Learn and Generate Bibliographies, Citations, and Works Cited

Standard Chicago/Turabian Bibliography Template

Creating a Chicago 17 style paper is a lot of work. However, before you can turn in your essay or report, you need to create a bibliography. The bibliography will list all the sources that you used in the creation of your work. If you follow a basic Chicago style format bibliography template, you’ll be sure to include all the right elements.

Citation generator

Knowing Your Style

Different styles use different citation pages. Chicago, Turabian and Harvard can use a bibliography at the end of the paper. The bibliography provides citation information for all the sources used in the creation of the piece. This will include both works that are cited in the writing and those that were used as background information. Modern Language Association (MLA) and American Psychological Association (APA) use a different citation page.

Bibliography Layout

The bibliography of your work will follow the format of the rest of the writing. It’ll have a 1-inch top and left margin. The title of the work will come after the page number header. Between the title and the first entry will be a double space. Entries will be single spaced with a space between each entry. The citations will also have a ½-inch hanging indent that comes after the first line of information. Place the bibliography at the very end of your writing on the last page after the endnotes, if you used them.

Bibliography Title

Continuing with the standard template, the title of the bibliography will follow title capitalization. Center the title on the page, labeling it as “Bibliography.” Do not bold or italicize. Additionally, it’ll be in the same font and font size as the rest of the paper (e.g., Times New Roman, 12 pt.).

Bibliography Order

Students creating Chicago Turabian bibliography

After the title, you’ll start adding the citation entries. List them in alphabetical order, according to the first word. Typically, this will be by the last name of the first author, but for works that don’t have authors, it could be the title of the work or corporation.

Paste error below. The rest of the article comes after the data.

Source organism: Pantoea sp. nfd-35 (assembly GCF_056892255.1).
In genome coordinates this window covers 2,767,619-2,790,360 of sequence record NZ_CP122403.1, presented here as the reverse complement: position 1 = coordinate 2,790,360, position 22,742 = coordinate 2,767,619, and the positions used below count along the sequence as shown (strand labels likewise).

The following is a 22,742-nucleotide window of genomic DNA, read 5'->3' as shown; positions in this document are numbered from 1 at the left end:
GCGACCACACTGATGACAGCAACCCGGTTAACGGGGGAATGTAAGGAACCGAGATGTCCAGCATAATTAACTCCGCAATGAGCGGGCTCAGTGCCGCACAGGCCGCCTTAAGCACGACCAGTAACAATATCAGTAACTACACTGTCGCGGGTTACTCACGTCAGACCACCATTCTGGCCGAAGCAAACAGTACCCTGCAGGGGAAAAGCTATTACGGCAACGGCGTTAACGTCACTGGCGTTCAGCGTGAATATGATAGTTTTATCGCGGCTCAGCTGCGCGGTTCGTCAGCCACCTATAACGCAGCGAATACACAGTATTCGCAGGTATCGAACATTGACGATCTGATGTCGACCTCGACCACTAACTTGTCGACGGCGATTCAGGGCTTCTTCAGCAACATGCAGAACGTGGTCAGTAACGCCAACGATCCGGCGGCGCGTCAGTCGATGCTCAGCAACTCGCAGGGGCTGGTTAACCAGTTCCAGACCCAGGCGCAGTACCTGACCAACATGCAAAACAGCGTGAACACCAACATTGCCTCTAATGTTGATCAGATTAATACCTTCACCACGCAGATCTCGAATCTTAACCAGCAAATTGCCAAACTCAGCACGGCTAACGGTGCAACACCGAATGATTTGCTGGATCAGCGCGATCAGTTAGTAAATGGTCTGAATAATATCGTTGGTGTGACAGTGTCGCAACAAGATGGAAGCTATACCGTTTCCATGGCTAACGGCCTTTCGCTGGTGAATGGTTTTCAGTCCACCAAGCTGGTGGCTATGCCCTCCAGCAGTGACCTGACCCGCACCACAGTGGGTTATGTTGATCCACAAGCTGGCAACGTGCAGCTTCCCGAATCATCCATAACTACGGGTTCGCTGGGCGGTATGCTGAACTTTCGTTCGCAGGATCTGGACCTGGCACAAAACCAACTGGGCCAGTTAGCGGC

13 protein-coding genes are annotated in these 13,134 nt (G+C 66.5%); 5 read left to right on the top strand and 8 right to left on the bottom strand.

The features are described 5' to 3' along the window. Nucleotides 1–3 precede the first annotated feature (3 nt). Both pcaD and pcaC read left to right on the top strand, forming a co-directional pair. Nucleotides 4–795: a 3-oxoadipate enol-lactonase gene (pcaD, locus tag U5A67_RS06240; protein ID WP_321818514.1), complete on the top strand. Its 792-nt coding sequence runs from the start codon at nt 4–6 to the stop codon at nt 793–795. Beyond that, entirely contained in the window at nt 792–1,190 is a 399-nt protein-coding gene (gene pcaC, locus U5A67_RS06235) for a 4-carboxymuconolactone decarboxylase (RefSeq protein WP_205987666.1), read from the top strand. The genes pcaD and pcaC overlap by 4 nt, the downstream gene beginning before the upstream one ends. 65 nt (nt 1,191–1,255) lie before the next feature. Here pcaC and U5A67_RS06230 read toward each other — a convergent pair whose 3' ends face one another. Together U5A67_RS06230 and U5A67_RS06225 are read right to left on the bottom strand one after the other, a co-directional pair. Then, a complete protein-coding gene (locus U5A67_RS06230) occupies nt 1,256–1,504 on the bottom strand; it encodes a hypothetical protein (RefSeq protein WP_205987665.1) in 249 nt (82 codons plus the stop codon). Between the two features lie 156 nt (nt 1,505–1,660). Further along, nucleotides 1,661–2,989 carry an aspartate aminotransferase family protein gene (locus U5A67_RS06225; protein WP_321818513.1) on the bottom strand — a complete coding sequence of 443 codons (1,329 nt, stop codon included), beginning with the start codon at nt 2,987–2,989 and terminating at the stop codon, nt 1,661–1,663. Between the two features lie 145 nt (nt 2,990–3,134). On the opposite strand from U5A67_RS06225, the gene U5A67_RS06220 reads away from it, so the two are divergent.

Creating Citations

Like any citations page, the way you format your citations will vary based on what type of work you are using. For instance, the citation for a website is different from a book. However, there are a few general rules to remember.

  1. Write out the names of up to three authors. After that, use the first author’s name and et al. which means “and others” in Latin.
  2. If the publication date isn’t available, use “n.d.” (short for “no date”) for works that are printed.
  3. Instead of URLs, use DOIs if they are available.
  4. All the major words in a title will be capitalized.
  5. Titles are typically underlined or in italics, depending on style.

Now, that you know the general rules, check out how a few different citations are composed in Chicago/Turabian style.

Example – Book:

Buzzer, Katie. A Culture. New York: Riverhead Books, 1998.

Example – Magazine:

Cunningham, Vinson. “You Don’t Understand: John McWhorter Makes His Case for Black English.” New Yorker, May 15, 2017.

Example – Website:

“Band.” Casa de CalexicoAccessed January 7, 2019. http://www.casadecalexico.com/band.

Formatting Your Bibliography

To make sure that your writing is professional and uniform, there are several different writing styles. These styles help to dictate what your bibliography will look like and the template you should follow. By sticking to the rules for formatting, titles and entries, you can make sure that your work is perfect.

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